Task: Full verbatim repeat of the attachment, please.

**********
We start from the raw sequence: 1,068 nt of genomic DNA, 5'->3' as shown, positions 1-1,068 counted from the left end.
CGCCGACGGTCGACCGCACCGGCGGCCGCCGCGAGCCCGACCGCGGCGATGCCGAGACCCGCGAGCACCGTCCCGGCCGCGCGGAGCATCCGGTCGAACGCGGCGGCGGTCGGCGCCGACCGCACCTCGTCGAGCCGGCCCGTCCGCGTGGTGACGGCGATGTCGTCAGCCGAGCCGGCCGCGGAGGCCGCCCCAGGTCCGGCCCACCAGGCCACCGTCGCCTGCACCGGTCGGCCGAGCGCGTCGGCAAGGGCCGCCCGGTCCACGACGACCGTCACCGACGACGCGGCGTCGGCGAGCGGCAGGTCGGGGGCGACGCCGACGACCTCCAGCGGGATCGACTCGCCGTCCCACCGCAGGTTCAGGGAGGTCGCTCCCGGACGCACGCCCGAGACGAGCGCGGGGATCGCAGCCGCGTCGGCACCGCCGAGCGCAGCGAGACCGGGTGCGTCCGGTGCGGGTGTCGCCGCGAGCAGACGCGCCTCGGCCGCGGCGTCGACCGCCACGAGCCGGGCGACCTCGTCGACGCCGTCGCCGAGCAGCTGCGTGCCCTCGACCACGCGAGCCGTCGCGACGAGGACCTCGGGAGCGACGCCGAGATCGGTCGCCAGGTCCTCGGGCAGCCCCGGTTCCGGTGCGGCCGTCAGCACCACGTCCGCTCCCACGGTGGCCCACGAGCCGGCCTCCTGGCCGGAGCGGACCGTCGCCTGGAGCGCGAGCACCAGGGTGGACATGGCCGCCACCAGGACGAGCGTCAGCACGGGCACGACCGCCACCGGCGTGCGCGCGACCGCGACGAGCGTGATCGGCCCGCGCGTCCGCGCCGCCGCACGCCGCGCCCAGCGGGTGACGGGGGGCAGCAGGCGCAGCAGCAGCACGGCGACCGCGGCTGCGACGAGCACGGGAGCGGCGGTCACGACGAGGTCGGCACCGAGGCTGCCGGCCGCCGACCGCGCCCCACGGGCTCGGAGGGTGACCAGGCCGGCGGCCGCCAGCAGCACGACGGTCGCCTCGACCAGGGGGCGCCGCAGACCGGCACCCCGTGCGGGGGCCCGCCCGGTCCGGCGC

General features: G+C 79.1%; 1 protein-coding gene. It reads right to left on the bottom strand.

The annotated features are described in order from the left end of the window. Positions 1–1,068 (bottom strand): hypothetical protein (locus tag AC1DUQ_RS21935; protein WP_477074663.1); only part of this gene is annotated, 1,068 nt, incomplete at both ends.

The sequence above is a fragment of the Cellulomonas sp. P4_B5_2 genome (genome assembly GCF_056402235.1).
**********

We start from the raw sequence: 1,068 nt of genomic DNA, 5'->3' as shown, positions 1-1,068 counted from the left end.
CGCCGACGGTCGACCGCACCGGCGGCCGCCGCGAGCCCGACCGCGGCGATGCCGAGACCCGCGAGCACCGTCCCGGCCGCGCGGAGCATCCGGTCGAACGCGGCGGCGGTCGGCGCCGACCGCACCTCGTCGAGCCGGCCCGTCCGCGTGGTGACGGCGATGTCGTCAGCCGAGCCGGCCGCGGAGGCCGCCCCAGGTCCGGCCCACCAGGCCACCGTCGCCTGCACCGGTCGGCCGAGCGCGTCGGCAAGGGCCGCCCGGTCCACGACGACCGTCACCGACGACGCGGCGTCGGCGAGCGGCAGGTCGGGGGCGACGCCGACGACCTCCAGCGGGATCGACTCGCCGTCCCACCGCAGGTTCAGGGAGGTCGCTCCCGGACGCACGCCCGAGACGAGCGCGGGGATCGCAGCCGCGTCGGCACCGCCGAGCGCAGCGAGACCGGGTGCGTCCGGTGCGGGTGTCGCCGCGAGCAGACGCGCCTCGGCCGCGGCGTCGACCGCCACGAGCCGGGCGACCTCGTCGACGCCGTCGCCGAGCAGCTGCGTGCCCTCGACCACGCGAGCCGTCGCGACGAGGACCTCGGGAGCGACGCCGAGATCGGTCGCCAGGTCCTCGGGCAGCCCCGGTTCCGGTGCGGCCGTCAGCACCACGTCCGCTCCCACGGTGGCCCACGAGCCGGCCTCCTGGCCGGAGCGGACCGTCGCCTGGAGCGCGAGCACCAGGGTGGACATGGCCGCCACCAGGACGAGCGTCAGCACGGGCACGACCGCCACCGGCGTGCGCGCGACCGCGACGAGCGTGATCGGCCCGCGCGTCCGCGCCGCCGCACGCCGCGCCCAGCGGGTGACGGGGGGCAGCAGGCGCAGCAGCAGCACGGCGACCGCGGCTGCGACGAGCACGGGAGCGGCGGTCACGACGAGGTCGGCACCGAGGCTGCCGGCCGCCGACCGCGCCCCACGGGCTCGGAGGGTGACCAGGCCGGCGGCCGCCAGCAGCACGACGGTCGCCTCGACCAGGGGGCGCCGCAGACCGGCACCCCGTGCGGGGGCCCGCCCGGTCCGGCGC

General features: G+C 79.1%; 1 protein-coding gene. It reads right to left on the bottom strand.

The annotated features are described in order from the left end of the window. Positions 1–1,068 (bottom strand): hypothetical protein (locus tag AC1DUQ_RS21935; protein WP_477074663.1); only part of this gene is annotated, 1,068 nt, incomplete at both ends.

The sequence above is a fragment of the Cellulomonas sp. P4_B5_2 genome (genome assembly GCF_056402235.1).